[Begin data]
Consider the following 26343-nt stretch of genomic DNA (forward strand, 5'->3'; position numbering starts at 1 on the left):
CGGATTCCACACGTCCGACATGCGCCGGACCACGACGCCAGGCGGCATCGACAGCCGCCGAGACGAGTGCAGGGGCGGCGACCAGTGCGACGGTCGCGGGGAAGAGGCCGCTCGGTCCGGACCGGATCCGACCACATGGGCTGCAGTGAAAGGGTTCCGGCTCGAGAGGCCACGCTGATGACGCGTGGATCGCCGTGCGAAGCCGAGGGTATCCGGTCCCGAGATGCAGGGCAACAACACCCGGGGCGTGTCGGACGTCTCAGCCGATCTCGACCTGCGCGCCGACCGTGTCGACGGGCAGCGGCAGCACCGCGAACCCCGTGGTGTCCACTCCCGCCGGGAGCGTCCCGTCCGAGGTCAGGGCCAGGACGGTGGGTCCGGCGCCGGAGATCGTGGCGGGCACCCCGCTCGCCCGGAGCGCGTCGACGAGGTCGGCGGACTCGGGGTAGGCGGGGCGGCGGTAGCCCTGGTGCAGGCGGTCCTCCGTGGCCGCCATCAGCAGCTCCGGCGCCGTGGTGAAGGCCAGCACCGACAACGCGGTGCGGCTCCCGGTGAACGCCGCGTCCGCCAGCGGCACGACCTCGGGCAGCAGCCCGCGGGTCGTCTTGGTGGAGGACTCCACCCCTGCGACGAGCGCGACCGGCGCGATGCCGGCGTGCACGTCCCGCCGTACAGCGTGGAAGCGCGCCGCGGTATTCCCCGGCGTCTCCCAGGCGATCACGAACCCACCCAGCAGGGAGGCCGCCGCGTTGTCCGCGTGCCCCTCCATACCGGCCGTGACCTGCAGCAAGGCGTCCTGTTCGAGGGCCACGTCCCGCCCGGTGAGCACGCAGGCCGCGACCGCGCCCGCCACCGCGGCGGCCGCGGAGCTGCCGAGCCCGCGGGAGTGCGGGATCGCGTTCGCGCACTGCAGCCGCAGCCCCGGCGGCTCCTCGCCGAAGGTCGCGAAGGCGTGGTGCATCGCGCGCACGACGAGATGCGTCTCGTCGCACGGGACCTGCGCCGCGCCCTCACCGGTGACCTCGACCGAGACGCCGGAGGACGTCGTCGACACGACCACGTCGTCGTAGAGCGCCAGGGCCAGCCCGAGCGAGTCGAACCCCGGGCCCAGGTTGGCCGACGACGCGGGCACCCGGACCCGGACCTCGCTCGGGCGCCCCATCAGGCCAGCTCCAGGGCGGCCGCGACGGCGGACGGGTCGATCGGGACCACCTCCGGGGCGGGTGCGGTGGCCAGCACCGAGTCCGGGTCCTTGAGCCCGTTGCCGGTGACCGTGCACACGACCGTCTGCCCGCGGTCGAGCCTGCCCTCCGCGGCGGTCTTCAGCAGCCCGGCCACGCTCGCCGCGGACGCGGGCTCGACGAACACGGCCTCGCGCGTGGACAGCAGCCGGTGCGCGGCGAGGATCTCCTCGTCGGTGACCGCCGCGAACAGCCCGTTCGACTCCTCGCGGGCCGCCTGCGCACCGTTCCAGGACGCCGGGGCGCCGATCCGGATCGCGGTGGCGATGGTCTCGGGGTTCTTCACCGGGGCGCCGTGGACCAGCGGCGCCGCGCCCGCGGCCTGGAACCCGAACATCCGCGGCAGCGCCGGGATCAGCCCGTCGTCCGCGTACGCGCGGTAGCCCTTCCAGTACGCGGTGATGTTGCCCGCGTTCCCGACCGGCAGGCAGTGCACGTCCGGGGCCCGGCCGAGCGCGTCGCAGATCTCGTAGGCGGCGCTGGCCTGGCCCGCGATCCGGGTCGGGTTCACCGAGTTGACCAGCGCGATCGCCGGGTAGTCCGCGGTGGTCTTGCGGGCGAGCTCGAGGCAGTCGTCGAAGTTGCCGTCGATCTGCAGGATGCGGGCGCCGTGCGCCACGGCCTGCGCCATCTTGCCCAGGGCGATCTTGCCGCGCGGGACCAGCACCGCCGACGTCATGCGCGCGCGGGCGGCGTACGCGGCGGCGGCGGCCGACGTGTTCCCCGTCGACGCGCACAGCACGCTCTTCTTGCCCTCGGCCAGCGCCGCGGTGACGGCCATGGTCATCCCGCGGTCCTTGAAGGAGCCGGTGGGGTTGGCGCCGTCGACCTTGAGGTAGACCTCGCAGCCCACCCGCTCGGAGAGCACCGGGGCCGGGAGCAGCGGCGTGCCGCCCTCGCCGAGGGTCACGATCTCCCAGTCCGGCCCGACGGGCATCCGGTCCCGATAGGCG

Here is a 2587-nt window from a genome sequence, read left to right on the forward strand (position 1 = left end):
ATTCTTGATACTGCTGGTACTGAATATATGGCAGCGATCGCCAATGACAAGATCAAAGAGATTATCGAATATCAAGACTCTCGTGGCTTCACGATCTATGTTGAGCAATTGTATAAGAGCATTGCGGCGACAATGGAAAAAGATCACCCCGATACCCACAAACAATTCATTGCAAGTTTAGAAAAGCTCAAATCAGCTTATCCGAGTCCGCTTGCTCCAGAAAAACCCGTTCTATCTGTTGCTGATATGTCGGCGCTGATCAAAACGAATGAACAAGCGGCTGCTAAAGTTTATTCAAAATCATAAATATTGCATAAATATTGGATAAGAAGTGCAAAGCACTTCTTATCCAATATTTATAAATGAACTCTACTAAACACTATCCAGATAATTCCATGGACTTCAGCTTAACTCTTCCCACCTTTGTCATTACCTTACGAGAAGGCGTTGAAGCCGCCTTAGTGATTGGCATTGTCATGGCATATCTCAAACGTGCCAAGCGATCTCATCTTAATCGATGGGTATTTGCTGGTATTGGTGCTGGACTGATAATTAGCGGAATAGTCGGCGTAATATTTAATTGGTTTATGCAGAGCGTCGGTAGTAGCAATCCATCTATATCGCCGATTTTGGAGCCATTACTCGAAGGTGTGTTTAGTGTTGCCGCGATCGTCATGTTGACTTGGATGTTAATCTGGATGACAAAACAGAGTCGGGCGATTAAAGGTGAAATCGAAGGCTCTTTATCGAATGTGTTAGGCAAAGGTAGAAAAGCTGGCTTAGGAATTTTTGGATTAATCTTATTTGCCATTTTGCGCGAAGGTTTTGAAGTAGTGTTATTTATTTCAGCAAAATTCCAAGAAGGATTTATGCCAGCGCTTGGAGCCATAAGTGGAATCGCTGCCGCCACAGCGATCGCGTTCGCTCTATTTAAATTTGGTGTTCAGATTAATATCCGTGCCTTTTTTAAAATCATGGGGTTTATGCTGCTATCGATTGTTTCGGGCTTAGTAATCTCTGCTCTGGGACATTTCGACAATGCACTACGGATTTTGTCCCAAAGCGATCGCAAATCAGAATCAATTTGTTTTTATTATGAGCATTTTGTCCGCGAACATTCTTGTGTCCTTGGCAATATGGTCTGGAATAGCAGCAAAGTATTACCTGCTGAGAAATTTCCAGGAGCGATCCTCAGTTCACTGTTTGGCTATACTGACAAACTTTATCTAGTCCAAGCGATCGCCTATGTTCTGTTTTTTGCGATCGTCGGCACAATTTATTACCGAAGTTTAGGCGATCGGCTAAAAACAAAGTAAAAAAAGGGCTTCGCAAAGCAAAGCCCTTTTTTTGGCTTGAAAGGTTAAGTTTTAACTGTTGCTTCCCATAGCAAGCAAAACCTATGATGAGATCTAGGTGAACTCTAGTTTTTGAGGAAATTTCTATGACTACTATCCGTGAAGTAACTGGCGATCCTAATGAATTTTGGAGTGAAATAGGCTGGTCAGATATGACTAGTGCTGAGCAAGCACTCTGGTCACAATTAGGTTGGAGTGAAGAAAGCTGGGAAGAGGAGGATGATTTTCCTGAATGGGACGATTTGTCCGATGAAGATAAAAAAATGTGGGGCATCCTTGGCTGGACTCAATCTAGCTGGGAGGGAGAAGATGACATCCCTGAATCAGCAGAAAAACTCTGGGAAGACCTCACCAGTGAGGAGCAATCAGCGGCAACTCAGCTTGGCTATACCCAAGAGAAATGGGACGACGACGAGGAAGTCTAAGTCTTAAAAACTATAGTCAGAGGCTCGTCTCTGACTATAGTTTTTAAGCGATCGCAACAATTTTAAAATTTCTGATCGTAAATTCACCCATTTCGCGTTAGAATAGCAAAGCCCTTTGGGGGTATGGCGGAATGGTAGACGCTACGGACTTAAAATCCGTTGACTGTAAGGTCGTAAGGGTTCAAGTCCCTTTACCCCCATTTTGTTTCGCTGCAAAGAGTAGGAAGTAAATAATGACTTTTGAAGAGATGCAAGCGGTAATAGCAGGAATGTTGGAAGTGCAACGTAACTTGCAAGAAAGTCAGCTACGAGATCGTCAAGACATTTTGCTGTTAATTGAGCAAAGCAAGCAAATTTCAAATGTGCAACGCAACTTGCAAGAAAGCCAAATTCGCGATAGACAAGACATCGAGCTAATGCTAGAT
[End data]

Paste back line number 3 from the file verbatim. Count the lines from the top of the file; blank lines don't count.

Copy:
Here is a 2587-nt window from a genome sequence, read left to right on the forward strand (position 1 = left end):